Letter Re: The Hazards of Even Non-Recourse Loans

Just a heads-up, lots of folks in place like California where non-recourse loans are mandated by law (at least for homes) feel pretty smug, thinking that even if they get upside down on a mortgage they can walk away without repercussions. Bad news: the IRS considers the amount of the loan “forgiven” by the bank to be income. That means, to use California numbers, if you owe $500,000 on a house which sells at foreclosure for $200,000, you now owe income taxes on your $300,000 in income you just “received”.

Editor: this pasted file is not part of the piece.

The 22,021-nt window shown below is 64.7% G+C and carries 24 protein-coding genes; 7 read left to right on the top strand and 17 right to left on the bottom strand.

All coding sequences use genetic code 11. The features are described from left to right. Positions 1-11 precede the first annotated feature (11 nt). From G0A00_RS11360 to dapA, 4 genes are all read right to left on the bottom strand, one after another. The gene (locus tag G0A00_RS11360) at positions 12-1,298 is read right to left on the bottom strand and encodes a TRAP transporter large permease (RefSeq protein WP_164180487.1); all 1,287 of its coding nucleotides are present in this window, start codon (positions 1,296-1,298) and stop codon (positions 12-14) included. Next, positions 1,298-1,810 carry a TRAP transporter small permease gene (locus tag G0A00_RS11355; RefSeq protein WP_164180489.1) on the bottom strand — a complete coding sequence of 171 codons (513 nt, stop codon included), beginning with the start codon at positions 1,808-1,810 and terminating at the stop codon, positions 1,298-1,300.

Just a quick “report from the ground”, I live in western Oregon and I work closely with the real estate market. Homes are still selling here and there, but the inventory is building quickly and homes that last year would have sold in a week are sitting on the market for months, plus we’re starting to see some serious price reductions (this is in a very rural community, not one of the big cities). The biggest local builder just sold off his entire inventory of buildable lots and quit building “spec” homes, folks in the business can definitely tell how the wind is blowing. – Bill in Oregon